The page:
I’ve idly tried to keep a record of every different type of bird I’ve seen so far this year. No binoculars or stalking around, just the ones I’ve come across without going anywhere special – just local trips. It’s been disappointing. We’ve reached 22 January and I haven’t seen a single heron, little egret or kingfisher, birds that are commonly seen on the River Pool between Lower Sydenham and Catford. It took 20 days before I saw my first coot (on the lake at Beckenham Place Park) and notched up a collared dove! No yellowhammer as yet (pictured). No buzzards or even the local sparrowhawk. One solitary kestrel on New Year’s Day and that’s it for birds of prey. At this rate I shouldn’t expect to see a black redstart or bullfinch much before 2025. Still, it’s a list and it’s quite interesting and making me look out more.
An easy one to get for the list: a blue tit
Ah, I’ve just remembered, the weather has been awful, I’ve forgotten to buy any bird seed for the feeder and I work quite a lot. My anonymous birder friend Dave doesn’t seem to have this trouble – he only has to stick his head out of the window and snipe, goosander, waxwing and montagu’s harrier dive headlong for his yard. He has once again written a fine update about winter birding on these walking routes, which can be read here – of course he lists all the birds you or I might see, but leaves out all the rare and exotic species that he usually encounters.
View Dave’s winter birds of the North Downs 2021 page
I managed to squeeze in three walks between Friday and Sunday – Hosey Common, Knole Park and Underriver – and dropped by at Bough Beech. The weather was mostly grey on the first two days but a quick trip over to One Tree Hill late in the day on Saturday put us into pole position for enjoying a sliver of gold that marked the setting sun and some curious localised showers sweeping across the Weald, producing several rain shafts. Friday had burst into colour late on too, with a glorious rainbow at Bough Beech and ochre clouds layered above that sliver of gold and orange.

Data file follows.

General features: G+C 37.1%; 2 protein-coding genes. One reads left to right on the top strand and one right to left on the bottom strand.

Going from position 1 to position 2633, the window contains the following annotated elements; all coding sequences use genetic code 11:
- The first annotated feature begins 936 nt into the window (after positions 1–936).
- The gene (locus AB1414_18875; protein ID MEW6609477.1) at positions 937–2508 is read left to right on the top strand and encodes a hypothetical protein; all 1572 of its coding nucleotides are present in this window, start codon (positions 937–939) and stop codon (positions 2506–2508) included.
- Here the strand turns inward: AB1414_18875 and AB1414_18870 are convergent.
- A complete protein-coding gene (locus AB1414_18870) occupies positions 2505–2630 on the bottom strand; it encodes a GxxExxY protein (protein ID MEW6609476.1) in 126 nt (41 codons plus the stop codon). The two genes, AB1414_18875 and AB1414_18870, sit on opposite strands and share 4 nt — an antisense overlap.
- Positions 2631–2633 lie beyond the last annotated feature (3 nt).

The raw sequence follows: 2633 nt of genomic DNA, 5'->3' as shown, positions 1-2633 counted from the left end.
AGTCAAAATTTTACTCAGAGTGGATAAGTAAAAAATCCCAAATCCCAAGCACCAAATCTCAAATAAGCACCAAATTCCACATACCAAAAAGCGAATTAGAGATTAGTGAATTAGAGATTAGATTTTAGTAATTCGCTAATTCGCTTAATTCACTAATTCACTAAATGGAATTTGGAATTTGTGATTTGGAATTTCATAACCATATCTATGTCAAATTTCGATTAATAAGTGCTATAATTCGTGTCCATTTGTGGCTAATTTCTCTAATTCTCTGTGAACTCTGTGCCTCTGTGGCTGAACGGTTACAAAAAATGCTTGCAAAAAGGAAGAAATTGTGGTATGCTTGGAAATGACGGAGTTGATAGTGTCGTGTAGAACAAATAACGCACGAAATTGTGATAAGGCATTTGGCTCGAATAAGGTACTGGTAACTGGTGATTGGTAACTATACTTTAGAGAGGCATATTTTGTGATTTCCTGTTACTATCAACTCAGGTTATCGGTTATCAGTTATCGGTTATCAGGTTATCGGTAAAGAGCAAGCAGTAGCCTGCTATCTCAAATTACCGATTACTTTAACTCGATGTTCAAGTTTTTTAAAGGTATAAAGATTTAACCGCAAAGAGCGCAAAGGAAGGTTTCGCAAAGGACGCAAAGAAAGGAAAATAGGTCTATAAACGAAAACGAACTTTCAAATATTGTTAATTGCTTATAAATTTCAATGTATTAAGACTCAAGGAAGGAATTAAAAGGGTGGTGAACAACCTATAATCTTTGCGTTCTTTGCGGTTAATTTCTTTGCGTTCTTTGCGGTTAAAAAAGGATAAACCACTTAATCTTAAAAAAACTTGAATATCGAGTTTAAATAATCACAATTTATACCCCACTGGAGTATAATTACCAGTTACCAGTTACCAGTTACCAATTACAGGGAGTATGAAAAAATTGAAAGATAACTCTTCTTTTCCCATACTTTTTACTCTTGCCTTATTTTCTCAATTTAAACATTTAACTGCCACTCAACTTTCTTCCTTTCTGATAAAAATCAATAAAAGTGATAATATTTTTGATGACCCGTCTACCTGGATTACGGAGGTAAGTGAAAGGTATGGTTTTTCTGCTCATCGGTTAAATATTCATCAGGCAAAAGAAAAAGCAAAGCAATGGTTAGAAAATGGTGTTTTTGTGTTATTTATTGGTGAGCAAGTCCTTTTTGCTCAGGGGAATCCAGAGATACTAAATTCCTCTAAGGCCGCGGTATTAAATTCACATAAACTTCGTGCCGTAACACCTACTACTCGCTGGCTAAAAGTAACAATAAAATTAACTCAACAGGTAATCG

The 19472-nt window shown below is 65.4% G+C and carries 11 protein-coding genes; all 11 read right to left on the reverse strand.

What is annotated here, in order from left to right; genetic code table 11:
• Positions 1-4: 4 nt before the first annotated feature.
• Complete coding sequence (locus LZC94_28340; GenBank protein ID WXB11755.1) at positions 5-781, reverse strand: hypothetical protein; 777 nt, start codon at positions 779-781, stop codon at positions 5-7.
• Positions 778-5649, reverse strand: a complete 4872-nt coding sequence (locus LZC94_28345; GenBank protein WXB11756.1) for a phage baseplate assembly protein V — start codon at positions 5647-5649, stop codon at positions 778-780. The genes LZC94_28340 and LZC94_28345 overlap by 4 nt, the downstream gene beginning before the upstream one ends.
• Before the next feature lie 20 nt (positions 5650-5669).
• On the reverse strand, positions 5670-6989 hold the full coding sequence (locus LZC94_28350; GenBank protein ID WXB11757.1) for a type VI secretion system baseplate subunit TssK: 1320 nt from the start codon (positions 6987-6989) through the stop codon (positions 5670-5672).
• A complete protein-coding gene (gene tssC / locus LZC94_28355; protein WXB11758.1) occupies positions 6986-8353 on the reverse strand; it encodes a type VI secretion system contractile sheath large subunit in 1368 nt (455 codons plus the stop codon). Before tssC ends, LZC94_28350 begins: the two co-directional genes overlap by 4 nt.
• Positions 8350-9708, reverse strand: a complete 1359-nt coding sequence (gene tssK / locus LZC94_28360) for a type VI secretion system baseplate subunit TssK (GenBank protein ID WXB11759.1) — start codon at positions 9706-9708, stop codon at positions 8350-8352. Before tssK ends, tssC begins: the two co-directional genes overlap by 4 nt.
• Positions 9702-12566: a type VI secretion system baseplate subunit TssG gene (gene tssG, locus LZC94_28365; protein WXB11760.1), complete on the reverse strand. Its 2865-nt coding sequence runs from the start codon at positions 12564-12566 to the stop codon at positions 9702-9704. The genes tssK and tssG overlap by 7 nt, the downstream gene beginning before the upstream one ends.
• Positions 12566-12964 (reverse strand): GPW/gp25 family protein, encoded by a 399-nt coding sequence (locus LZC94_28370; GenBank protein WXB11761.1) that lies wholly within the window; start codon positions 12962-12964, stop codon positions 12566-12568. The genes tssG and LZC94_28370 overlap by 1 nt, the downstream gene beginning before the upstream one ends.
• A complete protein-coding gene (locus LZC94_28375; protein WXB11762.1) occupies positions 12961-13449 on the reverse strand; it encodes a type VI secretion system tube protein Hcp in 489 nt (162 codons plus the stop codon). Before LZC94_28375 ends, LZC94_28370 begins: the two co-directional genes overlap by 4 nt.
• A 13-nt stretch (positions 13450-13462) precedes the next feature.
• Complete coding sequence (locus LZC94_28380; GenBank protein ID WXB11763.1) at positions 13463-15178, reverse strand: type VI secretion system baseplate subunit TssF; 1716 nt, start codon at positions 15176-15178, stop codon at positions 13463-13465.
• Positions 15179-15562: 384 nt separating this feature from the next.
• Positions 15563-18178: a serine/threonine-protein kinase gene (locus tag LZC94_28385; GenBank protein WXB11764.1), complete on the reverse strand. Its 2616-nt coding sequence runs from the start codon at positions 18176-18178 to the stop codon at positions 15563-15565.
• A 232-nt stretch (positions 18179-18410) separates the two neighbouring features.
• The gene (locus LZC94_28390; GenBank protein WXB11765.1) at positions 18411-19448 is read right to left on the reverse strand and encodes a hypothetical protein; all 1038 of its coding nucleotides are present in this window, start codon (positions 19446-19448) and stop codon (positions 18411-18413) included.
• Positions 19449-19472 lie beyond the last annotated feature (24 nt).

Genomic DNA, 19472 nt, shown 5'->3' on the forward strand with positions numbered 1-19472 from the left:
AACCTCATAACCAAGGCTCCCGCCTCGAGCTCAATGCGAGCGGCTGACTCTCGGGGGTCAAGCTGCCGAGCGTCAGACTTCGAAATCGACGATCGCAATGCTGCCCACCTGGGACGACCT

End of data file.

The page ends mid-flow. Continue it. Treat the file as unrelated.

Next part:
However, Sunday proved the best day of all with blue skies punctuated by dense cumulus once again depositing rain in sheets for 30 seconds at a time leaving the sunlit landscape shimmering. Very unusual weather. I met up with birdwatching guru Dave and walked on the Greensand Ridge at Underriver. He was in top form, picking up the calls of siskin, little owl, bullfinch and treecreeper in between explaining why West Ham were going to have a decent season (for them). We marvelled at the ‘dancing’ beech trees on the sunken path leading up the escarpment.
Later on, as the day turned red and mauve, we watched in awe as large flocks of redwings and fieldfares tracked west, arriving from Scandinavia or perhaps eastern Europe, no doubt heading for berry-laden hedgerows somewhere in the country. I think I’m getting into this birding lark but I think I’ll need expert guidance for some time yet.
But seeing those flocks on the move was something I felt privileged to witness – the kind of sight we can all see if we happen to look up at the right moment. But when you realise the significance and epic scale of these migratory movements you start to appreciate why some people wander around with binoculars and notebooks.
Yesterday I was lucky enough to emerge from the trees at the top of Fackenden Down just as eight – yes, eight – buzzards soared in the updraft together overhead, calling out and engaging in mock battles. I’ve never seen anything like it. Nearby Magpie Bottom was also a picture with mauve scabious flowers and purple knapweed giving the pollinators a real treat. On a small sandy lump, made by burrowing insects I guess, I spied a tiny, dark lizard which shot off as I reached for the camera inevitably.
Fackenden Down, near Shoreham and Otford stations, is a Kent Wildlife Trust reserve of rare and superb value. The trust is trying to encourage reptiles, butterflies and more varieties of wildflower to return to the spectacular site but needs money so please donate to them if you can.